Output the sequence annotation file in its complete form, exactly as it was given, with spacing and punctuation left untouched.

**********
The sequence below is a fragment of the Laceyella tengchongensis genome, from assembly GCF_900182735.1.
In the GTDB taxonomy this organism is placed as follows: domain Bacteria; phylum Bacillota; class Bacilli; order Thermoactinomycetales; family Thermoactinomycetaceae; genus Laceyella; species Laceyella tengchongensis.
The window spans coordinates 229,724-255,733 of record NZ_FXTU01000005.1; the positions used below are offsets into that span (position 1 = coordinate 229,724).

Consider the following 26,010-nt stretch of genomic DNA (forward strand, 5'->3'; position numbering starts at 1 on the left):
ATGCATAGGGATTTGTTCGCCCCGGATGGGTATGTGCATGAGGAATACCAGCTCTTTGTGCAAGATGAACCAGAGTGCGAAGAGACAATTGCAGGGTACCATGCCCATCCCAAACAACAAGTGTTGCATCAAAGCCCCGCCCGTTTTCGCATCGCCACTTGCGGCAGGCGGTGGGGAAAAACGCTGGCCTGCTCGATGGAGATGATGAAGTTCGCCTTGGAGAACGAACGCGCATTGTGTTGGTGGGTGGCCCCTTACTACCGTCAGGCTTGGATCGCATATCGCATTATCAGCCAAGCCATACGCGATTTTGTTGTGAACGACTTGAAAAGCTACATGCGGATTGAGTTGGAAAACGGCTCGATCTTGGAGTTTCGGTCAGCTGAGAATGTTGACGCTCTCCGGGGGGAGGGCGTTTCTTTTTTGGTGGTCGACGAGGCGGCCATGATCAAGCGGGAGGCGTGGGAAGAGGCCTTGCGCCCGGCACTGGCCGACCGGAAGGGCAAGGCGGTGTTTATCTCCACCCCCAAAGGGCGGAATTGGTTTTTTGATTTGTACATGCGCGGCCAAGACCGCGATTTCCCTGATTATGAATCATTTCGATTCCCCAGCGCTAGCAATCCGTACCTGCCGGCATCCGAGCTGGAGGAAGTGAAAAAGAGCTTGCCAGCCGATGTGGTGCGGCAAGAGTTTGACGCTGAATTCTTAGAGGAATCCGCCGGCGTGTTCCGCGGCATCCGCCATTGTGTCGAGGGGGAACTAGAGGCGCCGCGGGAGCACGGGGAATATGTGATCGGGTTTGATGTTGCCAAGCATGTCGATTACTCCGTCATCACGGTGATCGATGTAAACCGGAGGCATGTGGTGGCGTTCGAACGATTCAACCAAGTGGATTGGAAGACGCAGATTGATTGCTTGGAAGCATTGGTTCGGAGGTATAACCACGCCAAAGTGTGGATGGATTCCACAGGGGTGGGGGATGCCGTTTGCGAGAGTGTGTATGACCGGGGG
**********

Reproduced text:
The sequence below is a fragment of the Laceyella tengchongensis genome, from assembly GCF_900182735.1.
In the GTDB taxonomy this organism is placed as follows: domain Bacteria; phylum Bacillota; class Bacilli; order Thermoactinomycetales; family Thermoactinomycetaceae; genus Laceyella; species Laceyella tengchongensis.
The window spans coordinates 229,724-255,733 of record NZ_FXTU01000005.1; the positions used below are offsets into that span (position 1 = coordinate 229,724).

Consider the following 26,010-nt stretch of genomic DNA (forward strand, 5'->3'; position numbering starts at 1 on the left):
ATGCATAGGGATTTGTTCGCCCCGGATGGGTATGTGCATGAGGAATACCAGCTCTTTGTGCAAGATGAACCAGAGTGCGAAGAGACAATTGCAGGGTACCATGCCCATCCCAAACAACAAGTGTTGCATCAAAGCCCCGCCCGTTTTCGCATCGCCACTTGCGGCAGGCGGTGGGGAAAAACGCTGGCCTGCTCGATGGAGATGATGAAGTTCGCCTTGGAGAACGAACGCGCATTGTGTTGGTGGGTGGCCCCTTACTACCGTCAGGCTTGGATCGCATATCGCATTATCAGCCAAGCCATACGCGATTTTGTTGTGAACGACTTGAAAAGCTACATGCGGATTGAGTTGGAAAACGGCTCGATCTTGGAGTTTCGGTCAGCTGAGAATGTTGACGCTCTCCGGGGGGAGGGCGTTTCTTTTTTGGTGGTCGACGAGGCGGCCATGATCAAGCGGGAGGCGTGGGAAGAGGCCTTGCGCCCGGCACTGGCCGACCGGAAGGGCAAGGCGGTGTTTATCTCCACCCCCAAAGGGCGGAATTGGTTTTTTGATTTGTACATGCGCGGCCAAGACCGCGATTTCCCTGATTATGAATCATTTCGATTCCCCAGCGCTAGCAATCCGTACCTGCCGGCATCCGAGCTGGAGGAAGTGAAAAAGAGCTTGCCAGCCGATGTGGTGCGGCAAGAGTTTGACGCTGAATTCTTAGAGGAATCCGCCGGCGTGTTCCGCGGCATCCGCCATTGTGTCGAGGGGGAACTAGAGGCGCCGCGGGAGCACGGGGAATATGTGATCGGGTTTGATGTTGCCAAGCATGTCGATTACTCCGTCATCACGGTGATCGATGTAAACCGGAGGCATGTGGTGGCGTTCGAACGATTCAACCAAGTGGATTGGAAGACGCAGATTGATTGCTTGGAAGCATTGGTTCGGAGGTATAACCACGCCAAAGTGTGGATGGATTCCACAGGGGTGGGGGATGCCGTTTGCGAGAGTGTGTATGACCGGGGG